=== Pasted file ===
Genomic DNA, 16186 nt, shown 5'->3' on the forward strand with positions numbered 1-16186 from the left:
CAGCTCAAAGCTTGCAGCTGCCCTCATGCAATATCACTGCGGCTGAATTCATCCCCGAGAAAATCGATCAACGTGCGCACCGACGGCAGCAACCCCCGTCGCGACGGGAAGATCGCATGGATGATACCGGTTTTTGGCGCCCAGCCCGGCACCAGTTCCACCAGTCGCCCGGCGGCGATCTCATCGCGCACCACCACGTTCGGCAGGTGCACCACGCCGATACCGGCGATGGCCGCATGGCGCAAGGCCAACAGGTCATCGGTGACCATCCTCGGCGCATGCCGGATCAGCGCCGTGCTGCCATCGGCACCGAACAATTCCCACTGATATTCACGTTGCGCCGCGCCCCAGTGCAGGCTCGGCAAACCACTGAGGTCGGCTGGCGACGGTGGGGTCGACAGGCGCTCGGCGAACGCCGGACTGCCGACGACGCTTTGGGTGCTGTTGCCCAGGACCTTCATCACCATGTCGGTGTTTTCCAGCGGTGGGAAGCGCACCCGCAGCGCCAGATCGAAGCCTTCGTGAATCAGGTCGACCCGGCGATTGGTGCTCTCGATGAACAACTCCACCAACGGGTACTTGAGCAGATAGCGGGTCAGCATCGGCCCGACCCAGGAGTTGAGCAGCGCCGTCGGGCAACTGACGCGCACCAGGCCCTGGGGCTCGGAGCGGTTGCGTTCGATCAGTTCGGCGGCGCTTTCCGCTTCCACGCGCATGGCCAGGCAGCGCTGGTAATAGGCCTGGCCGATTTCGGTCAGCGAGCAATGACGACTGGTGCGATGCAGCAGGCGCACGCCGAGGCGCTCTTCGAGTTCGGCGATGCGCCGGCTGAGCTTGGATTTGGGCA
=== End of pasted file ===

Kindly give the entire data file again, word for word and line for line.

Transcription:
Genomic DNA, 16186 nt, shown 5'->3' on the forward strand with positions numbered 1-16186 from the left:
CAGCTCAAAGCTTGCAGCTGCCCTCATGCAATATCACTGCGGCTGAATTCATCCCCGAGAAAATCGATCAACGTGCGCACCGACGGCAGCAACCCCCGTCGCGACGGGAAGATCGCATGGATGATACCGGTTTTTGGCGCCCAGCCCGGCACCAGTTCCACCAGTCGCCCGGCGGCGATCTCATCGCGCACCACCACGTTCGGCAGGTGCACCACGCCGATACCGGCGATGGCCGCATGGCGCAAGGCCAACAGGTCATCGGTGACCATCCTCGGCGCATGCCGGATCAGCGCCGTGCTGCCATCGGCACCGAACAATTCCCACTGATATTCACGTTGCGCCGCGCCCCAGTGCAGGCTCGGCAAACCACTGAGGTCGGCTGGCGACGGTGGGGTCGACAGGCGCTCGGCGAACGCCGGACTGCCGACGACGCTTTGGGTGCTGTTGCCCAGGACCTTCATCACCATGTCGGTGTTTTCCAGCGGTGGGAAGCGCACCCGCAGCGCCAGATCGAAGCCTTCGTGAATCAGGTCGACCCGGCGATTGGTGCTCTCGATGAACAACTCCACCAACGGGTACTTGAGCAGATAGCGGGTCAGCATCGGCCCGACCCAGGAGTTGAGCAGCGCCGTCGGGCAACTGACGCGCACCAGGCCCTGGGGCTCGGAGCGGTTGCGTTCGATCAGTTCGGCGGCGCTTTCCGCTTCCACGCGCATGGCCAGGCAGCGCTGGTAATAGGCCTGGCCGATTTCGGTCAGCGAGCAATGACGACTGGTGCGATGCAGCAGGCGCACGCCGAGGCGCTCTTCGAGTTCGGCGATGCGCCGGCTGAGCTTGGATTTGGGCA